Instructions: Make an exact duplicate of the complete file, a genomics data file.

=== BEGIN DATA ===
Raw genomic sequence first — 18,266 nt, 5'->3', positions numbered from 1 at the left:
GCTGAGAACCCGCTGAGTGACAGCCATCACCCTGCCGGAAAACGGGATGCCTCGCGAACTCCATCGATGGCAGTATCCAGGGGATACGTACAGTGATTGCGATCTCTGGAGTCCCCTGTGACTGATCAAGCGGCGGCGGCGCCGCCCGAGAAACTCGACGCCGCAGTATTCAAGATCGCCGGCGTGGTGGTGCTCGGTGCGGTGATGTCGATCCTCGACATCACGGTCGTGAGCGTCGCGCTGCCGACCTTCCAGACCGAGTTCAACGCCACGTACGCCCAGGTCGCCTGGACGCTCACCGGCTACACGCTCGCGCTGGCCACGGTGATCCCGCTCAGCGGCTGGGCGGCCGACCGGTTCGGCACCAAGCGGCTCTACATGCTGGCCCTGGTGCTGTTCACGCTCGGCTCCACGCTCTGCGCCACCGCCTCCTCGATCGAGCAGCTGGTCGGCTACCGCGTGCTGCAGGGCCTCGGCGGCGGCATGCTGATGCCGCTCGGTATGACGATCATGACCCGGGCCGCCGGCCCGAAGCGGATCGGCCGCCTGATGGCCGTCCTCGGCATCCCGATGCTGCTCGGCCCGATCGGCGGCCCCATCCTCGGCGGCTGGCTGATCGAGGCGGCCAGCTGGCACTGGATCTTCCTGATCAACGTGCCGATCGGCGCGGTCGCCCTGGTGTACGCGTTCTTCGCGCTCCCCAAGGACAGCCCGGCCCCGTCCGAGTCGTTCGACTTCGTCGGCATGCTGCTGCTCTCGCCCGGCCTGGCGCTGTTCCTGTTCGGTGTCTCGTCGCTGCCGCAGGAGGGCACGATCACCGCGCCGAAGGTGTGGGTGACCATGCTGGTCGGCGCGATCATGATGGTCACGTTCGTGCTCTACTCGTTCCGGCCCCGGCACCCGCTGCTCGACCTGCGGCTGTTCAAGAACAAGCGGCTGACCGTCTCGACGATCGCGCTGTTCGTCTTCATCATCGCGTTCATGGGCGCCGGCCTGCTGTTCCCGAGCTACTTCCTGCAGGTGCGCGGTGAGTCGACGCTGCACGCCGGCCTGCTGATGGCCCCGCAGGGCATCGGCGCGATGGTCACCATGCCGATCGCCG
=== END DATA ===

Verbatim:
Raw genomic sequence first — 18,266 nt, 5'->3', positions numbered from 1 at the left:
GCTGAGAACCCGCTGAGTGACAGCCATCACCCTGCCGGAAAACGGGATGCCTCGCGAACTCCATCGATGGCAGTATCCAGGGGATACGTACAGTGATTGCGATCTCTGGAGTCCCCTGTGACTGATCAAGCGGCGGCGGCGCCGCCCGAGAAACTCGACGCCGCAGTATTCAAGATCGCCGGCGTGGTGGTGCTCGGTGCGGTGATGTCGATCCTCGACATCACGGTCGTGAGCGTCGCGCTGCCGACCTTCCAGACCGAGTTCAACGCCACGTACGCCCAGGTCGCCTGGACGCTCACCGGCTACACGCTCGCGCTGGCCACGGTGATCCCGCTCAGCGGCTGGGCGGCCGACCGGTTCGGCACCAAGCGGCTCTACATGCTGGCCCTGGTGCTGTTCACGCTCGGCTCCACGCTCTGCGCCACCGCCTCCTCGATCGAGCAGCTGGTCGGCTACCGCGTGCTGCAGGGCCTCGGCGGCGGCATGCTGATGCCGCTCGGTATGACGATCATGACCCGGGCCGCCGGCCCGAAGCGGATCGGCCGCCTGATGGCCGTCCTCGGCATCCCGATGCTGCTCGGCCCGATCGGCGGCCCCATCCTCGGCGGCTGGCTGATCGAGGCGGCCAGCTGGCACTGGATCTTCCTGATCAACGTGCCGATCGGCGCGGTCGCCCTGGTGTACGCGTTCTTCGCGCTCCCCAAGGACAGCCCGGCCCCGTCCGAGTCGTTCGACTTCGTCGGCATGCTGCTGCTCTCGCCCGGCCTGGCGCTGTTCCTGTTCGGTGTCTCGTCGCTGCCGCAGGAGGGCACGATCACCGCGCCGAAGGTGTGGGTGACCATGCTGGTCGGCGCGATCATGATGGTCACGTTCGTGCTCTACTCGTTCCGGCCCCGGCACCCGCTGCTCGACCTGCGGCTGTTCAAGAACAAGCGGCTGACCGTCTCGACGATCGCGCTGTTCGTCTTCATCATCGCGTTCATGGGCGCCGGCCTGCTGTTCCCGAGCTACTTCCTGCAGGTGCGCGGTGAGTCGACGCTGCACGCCGGCCTGCTGATGGCCCCGCAGGGCATCGGCGCGATGGTCACCATGCCGATCGCCG